Spiritual Dimensions

And just as we have borne the likeness of earthly man, so shall we bear the likeness of the man from heaven.  1 Corinthians 15:49.

Strange as it may seem to some, eternity is an actual dimension, as is time.  Both have their function and boundaries; both can be measured somewhat, though eternity is not something we have the ability to grasp as yet.  Stories in Scripture abound which make the interaction between what we call the spiritual dimension and our earthly reality seem like magic or, at best, myth.

Samson’s parents met with a man-like being whom they called an “angel” and who, after their sacrifice began to burn, went up in the smoke.  Abraham, many years earlier, met with three men who took on human appearance but seemed somewhat different.  Something about them showed through to the people who spoke to them, as far as the record tells us.  Nebuchadnezzar saw a fourth being in the furnace who resembled a son of the gods.

When we read these things, we might actually wonder if anything resembling reality exists in the stories.  I find it strange that we can now postulate continuously multiple dimensions yet take these stories as impossible.  Though, in point of  fact, I’m not ready to take them at face value altogether, either.  The scientific mind looks at them as something out of fairy tales rather than a possible reality.  Why?  Well, most of critics put them down as myths developed by a superstitious culture so they reject the content as drug induced or embellished story telling.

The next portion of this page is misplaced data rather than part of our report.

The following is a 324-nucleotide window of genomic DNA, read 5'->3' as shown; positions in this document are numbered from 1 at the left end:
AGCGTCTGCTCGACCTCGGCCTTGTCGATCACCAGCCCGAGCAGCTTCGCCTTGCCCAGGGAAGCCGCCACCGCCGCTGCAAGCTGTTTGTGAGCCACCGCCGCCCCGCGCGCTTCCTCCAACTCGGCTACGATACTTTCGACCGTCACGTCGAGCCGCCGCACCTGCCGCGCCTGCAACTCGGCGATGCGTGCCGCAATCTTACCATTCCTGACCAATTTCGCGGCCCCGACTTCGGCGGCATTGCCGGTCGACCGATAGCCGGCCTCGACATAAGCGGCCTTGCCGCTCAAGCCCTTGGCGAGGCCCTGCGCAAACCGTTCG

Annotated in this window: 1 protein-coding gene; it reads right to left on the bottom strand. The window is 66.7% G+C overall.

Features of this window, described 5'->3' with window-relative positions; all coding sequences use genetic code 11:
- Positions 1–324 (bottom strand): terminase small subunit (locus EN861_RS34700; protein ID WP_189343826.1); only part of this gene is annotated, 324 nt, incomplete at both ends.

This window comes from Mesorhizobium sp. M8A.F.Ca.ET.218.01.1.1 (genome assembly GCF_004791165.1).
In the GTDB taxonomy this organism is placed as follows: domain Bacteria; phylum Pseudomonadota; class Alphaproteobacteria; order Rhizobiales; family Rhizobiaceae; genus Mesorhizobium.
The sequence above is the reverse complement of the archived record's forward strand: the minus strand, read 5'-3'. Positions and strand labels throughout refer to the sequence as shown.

But what if a being had the ability to fold dimensions back on themselves and step into different places at different times.  From what I know of time, it is a definite dimension, so it should be able to be manipulated at least a in some way.

The spiritual dimension might be as solid to them as it is incorporeal to us.  In other words, the reason a being inhabiting another dimension seems ghost-like to us is because they are solid only in their dimension and unable to create the same tangible presence in ours except in an electric projection.  I’m not sure I believe in ghosts as such, but I do buy into the possibility of other dimensions.  So what if God is a being who inhabits all dimensions at once.  Take that a step further to say all dimensions might actually be extensions of Him personally, making Him the hub.